Advocates are calling for $50 million in funding in order to enforce a law that is meant to curtail the spread of airborne illnesses like COVID-19 in New York workplaces.
The measure, approved last year over the objections of business organizations but with the backing of labor groups, includes provisions such as requiring workplaces to provide personal protection equipment and breaks for hand washing.
As proposed by the group ALIGN, the money in the state budget would be used for enforcement, outreach, education and training as well as help small businesses with upgrades, such as adding new ventilation.
The law, known as the HERO Act, was approved last spring by then-Gov. Andrew Cuomo. At the time, groups that represent businesses in New York argued the measure placed too many burdens on private entities and could open them to lawsuits.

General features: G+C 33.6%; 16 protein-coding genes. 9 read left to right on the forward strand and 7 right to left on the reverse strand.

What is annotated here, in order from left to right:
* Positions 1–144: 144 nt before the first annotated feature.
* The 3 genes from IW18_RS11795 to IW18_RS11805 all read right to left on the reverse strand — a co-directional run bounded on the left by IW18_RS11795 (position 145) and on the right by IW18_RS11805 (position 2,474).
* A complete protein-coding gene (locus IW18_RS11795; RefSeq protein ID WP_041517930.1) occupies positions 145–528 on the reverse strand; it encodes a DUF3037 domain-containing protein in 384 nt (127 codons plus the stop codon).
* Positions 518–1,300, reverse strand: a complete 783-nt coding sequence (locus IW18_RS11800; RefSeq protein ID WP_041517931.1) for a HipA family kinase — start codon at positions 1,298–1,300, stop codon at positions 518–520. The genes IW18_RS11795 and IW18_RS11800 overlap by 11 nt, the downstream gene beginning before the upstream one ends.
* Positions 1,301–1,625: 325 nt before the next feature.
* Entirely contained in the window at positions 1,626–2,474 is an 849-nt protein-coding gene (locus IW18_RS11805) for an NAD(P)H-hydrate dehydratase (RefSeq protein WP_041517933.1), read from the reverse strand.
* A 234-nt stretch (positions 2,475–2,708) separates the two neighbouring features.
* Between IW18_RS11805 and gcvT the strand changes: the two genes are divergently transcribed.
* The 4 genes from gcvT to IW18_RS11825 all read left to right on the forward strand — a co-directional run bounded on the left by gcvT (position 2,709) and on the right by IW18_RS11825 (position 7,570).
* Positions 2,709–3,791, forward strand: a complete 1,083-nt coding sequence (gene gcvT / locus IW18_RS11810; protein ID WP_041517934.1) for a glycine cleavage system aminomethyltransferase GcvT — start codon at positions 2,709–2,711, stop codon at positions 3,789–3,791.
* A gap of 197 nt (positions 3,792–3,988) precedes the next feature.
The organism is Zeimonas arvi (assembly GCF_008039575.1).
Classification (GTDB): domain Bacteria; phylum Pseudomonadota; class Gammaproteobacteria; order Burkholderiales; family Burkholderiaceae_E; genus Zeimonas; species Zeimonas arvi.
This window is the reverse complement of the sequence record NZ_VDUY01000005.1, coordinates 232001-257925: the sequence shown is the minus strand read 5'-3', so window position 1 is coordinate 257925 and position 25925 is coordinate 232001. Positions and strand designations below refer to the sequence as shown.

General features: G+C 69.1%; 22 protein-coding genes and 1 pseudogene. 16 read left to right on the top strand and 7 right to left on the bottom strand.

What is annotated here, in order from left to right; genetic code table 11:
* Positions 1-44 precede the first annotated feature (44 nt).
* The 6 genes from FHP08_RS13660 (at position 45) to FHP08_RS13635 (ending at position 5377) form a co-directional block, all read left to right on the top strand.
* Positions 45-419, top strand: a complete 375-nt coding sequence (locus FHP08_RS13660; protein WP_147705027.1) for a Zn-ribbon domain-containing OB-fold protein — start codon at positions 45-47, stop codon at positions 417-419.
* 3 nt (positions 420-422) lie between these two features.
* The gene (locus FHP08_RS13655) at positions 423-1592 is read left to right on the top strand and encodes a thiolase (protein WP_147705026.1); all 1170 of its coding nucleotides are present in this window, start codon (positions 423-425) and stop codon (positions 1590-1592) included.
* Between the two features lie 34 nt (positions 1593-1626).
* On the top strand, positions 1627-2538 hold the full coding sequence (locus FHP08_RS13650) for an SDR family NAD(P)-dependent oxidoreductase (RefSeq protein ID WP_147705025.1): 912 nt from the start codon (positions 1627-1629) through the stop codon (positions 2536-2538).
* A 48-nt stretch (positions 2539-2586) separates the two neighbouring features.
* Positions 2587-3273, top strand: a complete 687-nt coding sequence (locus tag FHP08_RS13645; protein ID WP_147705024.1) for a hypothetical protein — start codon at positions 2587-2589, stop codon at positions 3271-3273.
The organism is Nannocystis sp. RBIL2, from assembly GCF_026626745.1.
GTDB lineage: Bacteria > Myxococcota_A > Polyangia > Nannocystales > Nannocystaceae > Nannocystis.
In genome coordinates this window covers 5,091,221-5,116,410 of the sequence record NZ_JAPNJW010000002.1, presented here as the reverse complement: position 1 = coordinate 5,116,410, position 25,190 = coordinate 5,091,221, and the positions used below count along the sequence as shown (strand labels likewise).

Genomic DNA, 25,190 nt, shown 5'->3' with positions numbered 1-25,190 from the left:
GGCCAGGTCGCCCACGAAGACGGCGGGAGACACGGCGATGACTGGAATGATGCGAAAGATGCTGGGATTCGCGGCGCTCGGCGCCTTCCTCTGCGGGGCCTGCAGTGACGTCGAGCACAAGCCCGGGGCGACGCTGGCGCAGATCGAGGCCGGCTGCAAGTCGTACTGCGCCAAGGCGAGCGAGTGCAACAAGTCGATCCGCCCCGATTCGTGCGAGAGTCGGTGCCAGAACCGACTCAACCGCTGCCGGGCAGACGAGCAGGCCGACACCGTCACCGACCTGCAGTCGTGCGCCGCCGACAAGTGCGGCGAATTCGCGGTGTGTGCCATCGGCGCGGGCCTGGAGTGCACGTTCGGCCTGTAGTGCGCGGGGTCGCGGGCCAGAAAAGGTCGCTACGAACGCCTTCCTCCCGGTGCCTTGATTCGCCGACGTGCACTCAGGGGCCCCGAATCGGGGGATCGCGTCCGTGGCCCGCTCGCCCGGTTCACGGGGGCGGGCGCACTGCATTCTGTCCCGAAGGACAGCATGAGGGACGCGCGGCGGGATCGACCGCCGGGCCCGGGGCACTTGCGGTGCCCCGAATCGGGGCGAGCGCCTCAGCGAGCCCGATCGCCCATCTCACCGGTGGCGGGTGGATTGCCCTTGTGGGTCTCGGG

But advocates have argued the measure is necessary to protect New York workers -- especially low-income workers and people of color -- from the spread of airborne illnesses.
"We all want our economy to get back on its feet, and NY HERO is a crucial tool for our state’s recovery," said Maritza Silva-Farrell, the group's executive director. "We must honor the sacrifices of essential workers by protecting them and all workers, throughout this pandemic and for whatever comes next."
State lawmakers on Monday took testimony on the development of the workforce in New York, which has undergone significant changes and strain over the course of the COVID-19 pandemic.